...we cannot ethically just shut up about it. No lives should be lost, even potentially, due solely to lack of a regular, widely available, low-cost, technologically optimized cryonics practice. It is in fact absolutely unacceptable, from a simple humanitarian perspective, that something as nebulous as the HDM -- however artistic, cultural, and deeply ingrained it may be -- should ever be substituted for an actual human life.

Is cryonics selfish?

There's a common attitude within the general public that cryonics is selfish. This is exemplified by a quote from the recent profile of Robin Hanson and Peggy Jackson in the New York Times article titled Until Cryonics Do Us Part:

“You have to understand,” says Peggy, who at 54 is given to exasperation about her husband’s more exotic ideas. “I am a hospice social worker. I work with people who are dying all the time. I see people dying All. The. Time. And what’s so good about me that I’m going to live forever?”

As suggested by Thursday in a comment to Robin Hanson's post Modern Male Sati, part of what seems to be going on here is that people subscribe to a "Just Deserts" theory of which outcomes ought to occur:

I think another of the reasons that people dislike cryonics is our intuition that immortality should have to be earned. It isn’t something that a person is automatically entitled to.

Relatedly, people sometimes believe in egalitarianism even when achieving it comes at the cost of imposing handicaps on the fortunate as in the Kurt Vonnegut novel Harrison Bergeron.

I believe that the objections that people have to cryonics which are rooted in the belief in people should get what they deserve and in the idea that egalitarianism is so important that we should handicap the privileged to achieve it are maladaptive. So, I think that the common attitude that cryonics is selfish is not held for good reason.

At the same time, it seems very likely to me that paying for cryonics is selfish in the sense that many personal expenditures are. Many personal expenditures that people engage in come with an opportunity cost of providing something of greater value to someone else. My general reaction to cryonics is the same as Tyler Cowen's: rather than signing up for cryonics, "why not save someone else's life instead?"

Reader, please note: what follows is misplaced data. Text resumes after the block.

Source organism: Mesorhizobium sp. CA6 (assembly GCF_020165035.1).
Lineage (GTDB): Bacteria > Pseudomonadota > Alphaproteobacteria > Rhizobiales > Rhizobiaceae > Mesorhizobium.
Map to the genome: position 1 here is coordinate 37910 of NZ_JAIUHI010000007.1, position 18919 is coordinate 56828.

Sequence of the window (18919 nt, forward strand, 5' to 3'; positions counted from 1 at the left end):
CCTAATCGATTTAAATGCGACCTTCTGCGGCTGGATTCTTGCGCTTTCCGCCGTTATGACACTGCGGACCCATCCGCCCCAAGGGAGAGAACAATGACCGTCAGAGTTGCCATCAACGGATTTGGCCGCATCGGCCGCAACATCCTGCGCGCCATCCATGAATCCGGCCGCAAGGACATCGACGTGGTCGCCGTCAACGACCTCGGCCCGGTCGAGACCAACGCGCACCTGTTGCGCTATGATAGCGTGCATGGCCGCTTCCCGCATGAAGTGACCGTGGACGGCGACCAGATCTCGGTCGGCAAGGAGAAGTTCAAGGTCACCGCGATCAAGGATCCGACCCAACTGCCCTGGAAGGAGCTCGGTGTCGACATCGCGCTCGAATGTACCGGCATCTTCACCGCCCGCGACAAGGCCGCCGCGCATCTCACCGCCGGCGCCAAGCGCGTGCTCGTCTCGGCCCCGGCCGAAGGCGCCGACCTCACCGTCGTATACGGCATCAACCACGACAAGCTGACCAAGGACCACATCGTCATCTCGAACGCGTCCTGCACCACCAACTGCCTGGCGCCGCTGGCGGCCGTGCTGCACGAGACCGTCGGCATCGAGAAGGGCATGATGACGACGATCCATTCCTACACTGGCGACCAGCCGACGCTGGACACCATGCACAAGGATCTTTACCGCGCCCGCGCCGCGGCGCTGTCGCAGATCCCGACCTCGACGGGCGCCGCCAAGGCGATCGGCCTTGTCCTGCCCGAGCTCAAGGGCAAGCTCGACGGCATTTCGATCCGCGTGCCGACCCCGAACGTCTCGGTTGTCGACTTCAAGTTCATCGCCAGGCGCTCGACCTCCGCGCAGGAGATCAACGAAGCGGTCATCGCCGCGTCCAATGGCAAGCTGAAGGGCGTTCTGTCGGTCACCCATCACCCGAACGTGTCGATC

Could funding cryonics be socially optimal?

In Cryonics As Charity, Robin Hanson explores the idea that paying for cryonics might be a cost-effective charitable expenditure.

...buying cryonics seems to me a pretty good charity in its own right.


OK, even if consuming cryonics helps others, could it really help as much as direct charity donations? Well it might be hard to compete with cash directly handed to those most in need, but remember that most real charities suffer great inefficiencies and waste from administration costs, agency failures, and the inattention of donors.

Hanson's argument in favor of cryonics as a charity is based on the idea that buying cryonics drives the costs of cryonics down, making it easier for other people to purchase cryonics and also that purchasing cryonics normalizes the practice which raises the probability that people who are cryopreserved will be revived. There are several reasons why I don't find these points a compelling argument for cryonics as a charity. I believe that:

(i) I believe that in absence of human genetic engineering, it's very unlikely that it's possible to overcome the social stigma against cryonics. So I assign a small expected value to the social benefits that Hanson envisages which arise from purchasing cryonics.

(ii) Because of the social stigma against cryonics, signing up for cryonics or advocating cryonicshas a negative unintended consequence of straining interpersonal relationships as hinted at in Until Cryonics Do Us Part. This negative unintended consequence must be weighed against the potential social benefits attached to purchasing cryonics

(iii) Point #3 below: purchasing cryonics may be zero-sum on account of preventing future potential humans and transhumans from living.
Overall I believe that the positive indirect consequences of purchasing cryonics are approximately outweighed by the negative indirect consequences of purchasing cryonics.

How do the direct consequences of cryonics compare with the direct consequences of the best developing world aid charities? Let's look at the numbers.  According to the Alcor website , Alcor charges $150,000 for whole body cryopreservation and $80,000 for Neurocryopreservation.  GiveWell  estimates that VillageReach and StopTB save lives at a cost of $1,000 each. Now, the  standard of living is lower in the developing world  than in the developed world, so that saving lives in the developing world is (on average) less worthwhile than saving lives in developed world. Last February  Michael Vassar estimated  (based on his experience living in the developing world among other things) that one would have to spend $50,000 on developing world aid to save a quality of life comparable to his own. Michael's estimate may be too high or too low, and quality of life within the developed world is variable, but for concreteness let's equate the value of 40 years of life of the typical prospective cryonics sign-up with $50,000 worth of cost-effective developing world aid. Is buying cryonics for oneself then more cost-effective than developing world aid?